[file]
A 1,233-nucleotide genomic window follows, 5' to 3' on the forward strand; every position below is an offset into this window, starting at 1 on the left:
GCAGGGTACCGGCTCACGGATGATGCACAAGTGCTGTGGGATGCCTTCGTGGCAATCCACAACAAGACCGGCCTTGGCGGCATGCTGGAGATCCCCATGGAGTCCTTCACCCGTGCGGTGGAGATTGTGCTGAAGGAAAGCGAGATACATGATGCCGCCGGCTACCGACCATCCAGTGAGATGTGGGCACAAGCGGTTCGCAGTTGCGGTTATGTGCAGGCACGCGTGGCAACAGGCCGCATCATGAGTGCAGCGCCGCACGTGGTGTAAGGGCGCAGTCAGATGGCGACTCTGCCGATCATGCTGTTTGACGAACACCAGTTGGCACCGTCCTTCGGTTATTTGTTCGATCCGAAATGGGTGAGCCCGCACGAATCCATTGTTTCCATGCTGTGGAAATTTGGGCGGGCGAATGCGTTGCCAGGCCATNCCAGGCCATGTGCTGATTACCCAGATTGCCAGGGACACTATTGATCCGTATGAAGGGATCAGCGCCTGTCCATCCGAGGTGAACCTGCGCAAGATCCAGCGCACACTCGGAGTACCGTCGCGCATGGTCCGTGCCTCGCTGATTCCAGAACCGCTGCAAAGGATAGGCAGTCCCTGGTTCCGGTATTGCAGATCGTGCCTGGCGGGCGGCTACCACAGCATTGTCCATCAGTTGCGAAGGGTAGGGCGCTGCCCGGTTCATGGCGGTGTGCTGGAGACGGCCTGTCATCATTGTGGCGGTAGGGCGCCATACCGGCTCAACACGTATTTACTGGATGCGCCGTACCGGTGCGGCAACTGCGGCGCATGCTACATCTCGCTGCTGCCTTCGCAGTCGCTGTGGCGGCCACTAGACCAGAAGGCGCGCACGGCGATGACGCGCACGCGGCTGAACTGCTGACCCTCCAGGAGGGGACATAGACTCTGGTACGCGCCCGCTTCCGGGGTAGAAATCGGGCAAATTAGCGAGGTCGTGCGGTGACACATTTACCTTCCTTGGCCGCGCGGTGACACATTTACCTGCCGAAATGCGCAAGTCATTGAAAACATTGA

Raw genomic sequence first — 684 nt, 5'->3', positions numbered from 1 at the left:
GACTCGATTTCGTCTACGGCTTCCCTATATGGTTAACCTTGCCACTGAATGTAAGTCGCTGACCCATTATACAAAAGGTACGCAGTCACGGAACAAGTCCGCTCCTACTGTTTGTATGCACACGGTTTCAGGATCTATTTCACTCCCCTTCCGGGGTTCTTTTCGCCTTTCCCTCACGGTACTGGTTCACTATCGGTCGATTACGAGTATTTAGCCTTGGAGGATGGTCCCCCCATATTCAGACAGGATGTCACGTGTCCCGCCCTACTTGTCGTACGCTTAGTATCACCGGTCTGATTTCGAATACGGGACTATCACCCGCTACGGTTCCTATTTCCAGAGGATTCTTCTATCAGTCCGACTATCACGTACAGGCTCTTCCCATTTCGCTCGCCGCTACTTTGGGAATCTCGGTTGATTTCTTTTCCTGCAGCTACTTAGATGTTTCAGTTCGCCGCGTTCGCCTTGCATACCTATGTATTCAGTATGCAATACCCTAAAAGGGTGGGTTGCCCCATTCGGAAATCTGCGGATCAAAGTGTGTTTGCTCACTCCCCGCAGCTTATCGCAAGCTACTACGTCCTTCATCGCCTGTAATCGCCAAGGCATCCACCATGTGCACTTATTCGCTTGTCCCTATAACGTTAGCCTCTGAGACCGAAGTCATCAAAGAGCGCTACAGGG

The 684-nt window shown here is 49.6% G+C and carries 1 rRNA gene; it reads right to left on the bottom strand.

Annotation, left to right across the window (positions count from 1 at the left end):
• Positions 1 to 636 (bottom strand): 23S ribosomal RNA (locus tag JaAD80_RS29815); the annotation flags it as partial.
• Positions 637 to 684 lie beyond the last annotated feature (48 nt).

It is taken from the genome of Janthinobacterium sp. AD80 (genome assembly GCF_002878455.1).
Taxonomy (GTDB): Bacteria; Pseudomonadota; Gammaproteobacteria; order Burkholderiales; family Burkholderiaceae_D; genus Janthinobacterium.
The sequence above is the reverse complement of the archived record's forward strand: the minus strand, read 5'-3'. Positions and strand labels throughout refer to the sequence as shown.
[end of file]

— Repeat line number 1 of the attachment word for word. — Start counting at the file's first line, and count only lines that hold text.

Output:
A 1,233-nucleotide genomic window follows, 5' to 3' on the forward strand; every position below is an offset into this window, starting at 1 on the left: